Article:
Related provisions for DISP App 1.2.13
21 - 26 of 26 items.
The FSA will consider it appropriate to impose a suspension or restriction where it believes that such action will be a more effective and persuasive deterrent than the imposition of a financial penalty alone. This is likely to be the case where the FSA considers that direct and visible action in relation to a particular breach is necessary. Examples of circumstances where the FSA may consider it appropriate to impose a suspension or restriction include:(1) where the FSA (or
The respondent must, by the end of eight weeks after its receipt of the complaint, send the complainant:(1) a final response; or(2) a written response which:(a) explains why it is not in a position to make a final response and indicates when it expects to be able to provide one;(b) informs the complainant that he may now refer the complaint to the Financial Ombudsman Service; (c)
To aid consumer awareness of the protections offered by the provisions in this chapter, respondents must:(1) publish appropriate summary details of their internal process for dealing with complaints promptly and fairly; (2) refer eligible complainants to the availability of these summary details 5 :55(a) 5in relation to a payment service, in the information on out-of-court complaint and redress procedures required to be provided or made available under regulations 36(2)(e) (Information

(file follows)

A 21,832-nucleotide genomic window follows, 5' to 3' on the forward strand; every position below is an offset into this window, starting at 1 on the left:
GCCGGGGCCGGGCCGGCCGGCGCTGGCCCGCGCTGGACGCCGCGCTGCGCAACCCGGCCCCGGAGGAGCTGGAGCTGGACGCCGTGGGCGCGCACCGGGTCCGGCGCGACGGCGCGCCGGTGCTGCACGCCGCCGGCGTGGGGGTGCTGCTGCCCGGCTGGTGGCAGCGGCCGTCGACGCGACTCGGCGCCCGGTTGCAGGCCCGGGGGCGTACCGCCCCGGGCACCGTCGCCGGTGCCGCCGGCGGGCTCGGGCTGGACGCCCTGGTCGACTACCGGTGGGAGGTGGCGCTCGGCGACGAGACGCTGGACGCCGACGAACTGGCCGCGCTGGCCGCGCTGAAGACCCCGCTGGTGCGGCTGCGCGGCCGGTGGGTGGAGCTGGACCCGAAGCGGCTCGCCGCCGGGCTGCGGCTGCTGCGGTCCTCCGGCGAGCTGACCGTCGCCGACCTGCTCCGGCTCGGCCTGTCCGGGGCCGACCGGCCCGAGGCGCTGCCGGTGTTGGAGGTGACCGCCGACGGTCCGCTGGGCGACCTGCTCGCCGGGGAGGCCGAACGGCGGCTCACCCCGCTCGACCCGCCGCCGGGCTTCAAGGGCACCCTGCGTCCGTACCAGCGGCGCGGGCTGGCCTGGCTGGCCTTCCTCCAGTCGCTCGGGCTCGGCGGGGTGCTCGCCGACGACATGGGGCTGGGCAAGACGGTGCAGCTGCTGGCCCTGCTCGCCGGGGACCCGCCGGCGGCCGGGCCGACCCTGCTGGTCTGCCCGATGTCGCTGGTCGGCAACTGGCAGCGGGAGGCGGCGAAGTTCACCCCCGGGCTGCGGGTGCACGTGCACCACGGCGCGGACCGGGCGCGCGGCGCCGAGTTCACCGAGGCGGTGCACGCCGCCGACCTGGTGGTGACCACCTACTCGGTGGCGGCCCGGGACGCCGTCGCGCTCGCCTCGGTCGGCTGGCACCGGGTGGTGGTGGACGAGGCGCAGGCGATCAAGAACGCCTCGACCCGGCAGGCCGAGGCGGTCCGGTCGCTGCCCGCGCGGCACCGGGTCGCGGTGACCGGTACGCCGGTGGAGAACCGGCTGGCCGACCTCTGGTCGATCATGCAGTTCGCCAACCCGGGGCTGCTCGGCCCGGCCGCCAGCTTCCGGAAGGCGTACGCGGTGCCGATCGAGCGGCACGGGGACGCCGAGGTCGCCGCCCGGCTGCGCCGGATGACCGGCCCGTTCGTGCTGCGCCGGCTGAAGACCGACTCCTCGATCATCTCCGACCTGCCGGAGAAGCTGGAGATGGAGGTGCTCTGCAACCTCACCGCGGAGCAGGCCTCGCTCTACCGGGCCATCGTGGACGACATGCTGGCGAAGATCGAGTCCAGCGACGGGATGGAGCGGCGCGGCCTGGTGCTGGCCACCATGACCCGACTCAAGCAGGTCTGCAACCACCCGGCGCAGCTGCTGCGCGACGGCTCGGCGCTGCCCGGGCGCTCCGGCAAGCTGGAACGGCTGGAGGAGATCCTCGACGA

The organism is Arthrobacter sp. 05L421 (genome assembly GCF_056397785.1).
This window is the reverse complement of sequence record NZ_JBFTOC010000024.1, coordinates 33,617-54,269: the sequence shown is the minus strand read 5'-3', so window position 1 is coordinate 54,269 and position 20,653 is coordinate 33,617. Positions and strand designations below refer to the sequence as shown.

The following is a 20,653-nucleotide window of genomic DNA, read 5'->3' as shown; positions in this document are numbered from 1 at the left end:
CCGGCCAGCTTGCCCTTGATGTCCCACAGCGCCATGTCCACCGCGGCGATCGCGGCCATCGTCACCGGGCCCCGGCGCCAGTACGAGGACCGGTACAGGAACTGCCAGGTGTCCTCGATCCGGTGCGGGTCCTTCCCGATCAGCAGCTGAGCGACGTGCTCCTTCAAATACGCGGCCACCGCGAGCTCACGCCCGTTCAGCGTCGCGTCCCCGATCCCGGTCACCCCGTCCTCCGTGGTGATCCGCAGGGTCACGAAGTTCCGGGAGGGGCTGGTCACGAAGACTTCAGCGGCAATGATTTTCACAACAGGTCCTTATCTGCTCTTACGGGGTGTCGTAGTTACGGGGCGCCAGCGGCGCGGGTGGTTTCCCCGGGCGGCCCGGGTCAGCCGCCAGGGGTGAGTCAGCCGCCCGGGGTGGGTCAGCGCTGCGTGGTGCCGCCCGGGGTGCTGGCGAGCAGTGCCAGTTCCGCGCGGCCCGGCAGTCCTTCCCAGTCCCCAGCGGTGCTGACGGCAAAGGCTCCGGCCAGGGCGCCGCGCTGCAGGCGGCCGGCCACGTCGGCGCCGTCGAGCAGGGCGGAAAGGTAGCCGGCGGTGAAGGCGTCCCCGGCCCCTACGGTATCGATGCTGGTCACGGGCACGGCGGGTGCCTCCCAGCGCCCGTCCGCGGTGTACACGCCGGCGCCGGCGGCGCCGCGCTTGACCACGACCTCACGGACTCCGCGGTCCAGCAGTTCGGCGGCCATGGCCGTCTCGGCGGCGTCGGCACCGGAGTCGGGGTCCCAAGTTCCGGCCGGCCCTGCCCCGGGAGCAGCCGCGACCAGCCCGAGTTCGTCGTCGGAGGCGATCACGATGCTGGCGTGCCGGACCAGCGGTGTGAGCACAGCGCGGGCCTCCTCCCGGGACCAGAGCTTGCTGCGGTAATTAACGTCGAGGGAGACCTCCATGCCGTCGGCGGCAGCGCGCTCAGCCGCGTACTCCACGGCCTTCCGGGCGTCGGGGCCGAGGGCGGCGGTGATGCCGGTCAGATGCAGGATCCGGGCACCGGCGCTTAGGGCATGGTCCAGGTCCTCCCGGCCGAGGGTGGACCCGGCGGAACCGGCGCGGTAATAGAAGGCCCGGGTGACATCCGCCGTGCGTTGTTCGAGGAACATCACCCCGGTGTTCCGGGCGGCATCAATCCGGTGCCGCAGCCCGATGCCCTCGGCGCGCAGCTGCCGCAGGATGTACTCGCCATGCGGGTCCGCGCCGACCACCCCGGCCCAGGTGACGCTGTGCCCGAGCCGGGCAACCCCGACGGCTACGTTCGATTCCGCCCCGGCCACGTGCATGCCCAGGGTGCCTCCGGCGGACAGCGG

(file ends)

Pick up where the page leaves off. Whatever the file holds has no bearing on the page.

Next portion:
(1) The FSA will consider reducing the amount of a penalty if a firm will suffer serious financial hardship as a result of having to pay the entire penalty. In deciding whether it is appropriate to reduce the penalty, the FSA will take into consideration the firm’s financial circumstances, including whether the penalty would render the firm insolvent or threaten the firm’s solvency. The FSA will also take into account its regulatory objectives, for example in situations where
Persons subject to enforcement action may be prepared to agree the amount of any financial penalty, or the length of any period of suspension or restriction,2 and other conditions which the FSA seeks to impose by way of such action. Such conditions might include, for example, the amount or mechanism for the payment of compensation to consumers. The FSA recognises the benefits of such agreements, in that they offer the potential for securing earlier redress or protection for consumers